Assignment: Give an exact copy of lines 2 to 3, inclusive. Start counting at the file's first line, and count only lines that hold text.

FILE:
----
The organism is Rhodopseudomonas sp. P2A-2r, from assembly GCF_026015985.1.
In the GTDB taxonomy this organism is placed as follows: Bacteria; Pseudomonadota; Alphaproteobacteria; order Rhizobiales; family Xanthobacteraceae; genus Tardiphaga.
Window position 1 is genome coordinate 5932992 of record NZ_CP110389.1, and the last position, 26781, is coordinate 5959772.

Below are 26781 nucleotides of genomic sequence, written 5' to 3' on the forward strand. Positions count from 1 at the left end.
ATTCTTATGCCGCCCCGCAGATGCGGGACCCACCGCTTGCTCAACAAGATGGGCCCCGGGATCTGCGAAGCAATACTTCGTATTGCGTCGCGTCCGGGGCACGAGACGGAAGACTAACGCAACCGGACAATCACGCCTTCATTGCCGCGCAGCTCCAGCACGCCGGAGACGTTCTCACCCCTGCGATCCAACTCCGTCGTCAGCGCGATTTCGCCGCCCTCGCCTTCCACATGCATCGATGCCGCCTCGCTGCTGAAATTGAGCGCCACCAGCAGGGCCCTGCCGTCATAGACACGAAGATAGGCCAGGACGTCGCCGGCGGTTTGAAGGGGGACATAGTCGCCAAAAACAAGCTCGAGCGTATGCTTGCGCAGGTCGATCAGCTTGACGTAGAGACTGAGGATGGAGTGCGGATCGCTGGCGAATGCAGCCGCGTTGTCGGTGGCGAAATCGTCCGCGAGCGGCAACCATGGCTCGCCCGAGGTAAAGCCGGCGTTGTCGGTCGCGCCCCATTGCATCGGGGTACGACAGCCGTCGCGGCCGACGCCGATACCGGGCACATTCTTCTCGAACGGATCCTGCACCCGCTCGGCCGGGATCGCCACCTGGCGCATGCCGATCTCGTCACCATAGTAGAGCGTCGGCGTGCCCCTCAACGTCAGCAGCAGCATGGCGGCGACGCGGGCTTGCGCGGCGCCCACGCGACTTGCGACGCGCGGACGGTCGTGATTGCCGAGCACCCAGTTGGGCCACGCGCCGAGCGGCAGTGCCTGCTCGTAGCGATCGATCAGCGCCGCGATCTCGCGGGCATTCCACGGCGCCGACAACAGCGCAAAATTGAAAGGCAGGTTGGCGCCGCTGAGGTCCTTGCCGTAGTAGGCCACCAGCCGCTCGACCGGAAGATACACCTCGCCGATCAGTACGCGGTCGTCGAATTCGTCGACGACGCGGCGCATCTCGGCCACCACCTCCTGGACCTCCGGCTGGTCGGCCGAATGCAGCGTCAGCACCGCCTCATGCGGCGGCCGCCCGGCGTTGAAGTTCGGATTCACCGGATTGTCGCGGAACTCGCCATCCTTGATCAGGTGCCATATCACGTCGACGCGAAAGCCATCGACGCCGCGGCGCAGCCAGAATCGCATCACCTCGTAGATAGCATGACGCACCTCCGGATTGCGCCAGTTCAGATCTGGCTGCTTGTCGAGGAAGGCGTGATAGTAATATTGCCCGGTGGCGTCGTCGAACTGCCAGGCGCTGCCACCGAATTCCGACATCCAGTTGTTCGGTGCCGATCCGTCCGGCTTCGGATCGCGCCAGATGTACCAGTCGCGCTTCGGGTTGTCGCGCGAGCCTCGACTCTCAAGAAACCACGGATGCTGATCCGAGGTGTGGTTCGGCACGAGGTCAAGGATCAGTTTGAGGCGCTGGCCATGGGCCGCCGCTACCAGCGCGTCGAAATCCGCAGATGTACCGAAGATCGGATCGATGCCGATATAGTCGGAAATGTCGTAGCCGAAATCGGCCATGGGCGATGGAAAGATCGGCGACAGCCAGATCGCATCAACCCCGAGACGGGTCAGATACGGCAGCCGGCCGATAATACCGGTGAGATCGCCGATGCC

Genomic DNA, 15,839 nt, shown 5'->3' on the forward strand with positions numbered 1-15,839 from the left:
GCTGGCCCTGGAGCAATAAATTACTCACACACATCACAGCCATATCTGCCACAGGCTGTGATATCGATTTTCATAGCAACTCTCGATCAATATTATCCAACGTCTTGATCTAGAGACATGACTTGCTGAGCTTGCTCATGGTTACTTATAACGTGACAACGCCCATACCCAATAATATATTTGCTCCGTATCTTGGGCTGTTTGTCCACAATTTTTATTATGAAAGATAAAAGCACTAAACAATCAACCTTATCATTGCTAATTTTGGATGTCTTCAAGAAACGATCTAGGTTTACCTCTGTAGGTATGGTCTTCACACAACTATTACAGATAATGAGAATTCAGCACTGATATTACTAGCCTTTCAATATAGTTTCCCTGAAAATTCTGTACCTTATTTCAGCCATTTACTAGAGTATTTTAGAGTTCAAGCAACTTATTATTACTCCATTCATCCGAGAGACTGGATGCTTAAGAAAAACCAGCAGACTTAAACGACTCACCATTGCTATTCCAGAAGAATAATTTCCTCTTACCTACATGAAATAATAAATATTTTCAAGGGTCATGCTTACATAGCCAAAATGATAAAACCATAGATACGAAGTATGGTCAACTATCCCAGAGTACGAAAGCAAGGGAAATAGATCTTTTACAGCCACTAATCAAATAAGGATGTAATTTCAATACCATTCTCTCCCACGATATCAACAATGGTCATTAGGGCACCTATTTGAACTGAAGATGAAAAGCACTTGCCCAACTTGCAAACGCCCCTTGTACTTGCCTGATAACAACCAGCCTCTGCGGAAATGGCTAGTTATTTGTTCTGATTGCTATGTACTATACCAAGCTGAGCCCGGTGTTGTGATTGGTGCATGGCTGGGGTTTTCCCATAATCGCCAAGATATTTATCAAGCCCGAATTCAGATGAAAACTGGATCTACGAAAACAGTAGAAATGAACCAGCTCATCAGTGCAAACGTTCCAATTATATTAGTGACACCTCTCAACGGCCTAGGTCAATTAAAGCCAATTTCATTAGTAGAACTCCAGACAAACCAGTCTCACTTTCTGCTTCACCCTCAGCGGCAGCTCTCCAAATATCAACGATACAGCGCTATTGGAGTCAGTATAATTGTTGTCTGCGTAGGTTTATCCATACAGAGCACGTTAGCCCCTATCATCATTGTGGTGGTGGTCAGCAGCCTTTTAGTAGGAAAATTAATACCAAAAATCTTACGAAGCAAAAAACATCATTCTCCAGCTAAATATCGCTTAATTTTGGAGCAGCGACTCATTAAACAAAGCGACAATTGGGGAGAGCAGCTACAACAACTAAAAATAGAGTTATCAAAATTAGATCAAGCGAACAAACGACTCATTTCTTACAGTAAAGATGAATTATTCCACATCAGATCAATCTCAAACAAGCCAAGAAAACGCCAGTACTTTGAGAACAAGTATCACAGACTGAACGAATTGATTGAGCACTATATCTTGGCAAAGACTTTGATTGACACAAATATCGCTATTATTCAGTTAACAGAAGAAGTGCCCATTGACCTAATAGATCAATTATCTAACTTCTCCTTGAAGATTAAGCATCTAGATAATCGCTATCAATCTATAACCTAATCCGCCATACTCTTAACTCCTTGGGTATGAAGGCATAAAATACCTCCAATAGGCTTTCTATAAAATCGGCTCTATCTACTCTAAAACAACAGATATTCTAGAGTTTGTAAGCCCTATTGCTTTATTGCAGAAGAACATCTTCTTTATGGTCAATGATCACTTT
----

In the GTDB taxonomy this organism is placed as follows: Bacteria; Pseudomonadota; Alphaproteobacteria; order Rhizobiales; family Xanthobacteraceae; genus Tardiphaga.
Window position 1 is genome coordinate 5932992 of record NZ_CP110389.1, and the last position, 26781, is coordinate 5959772.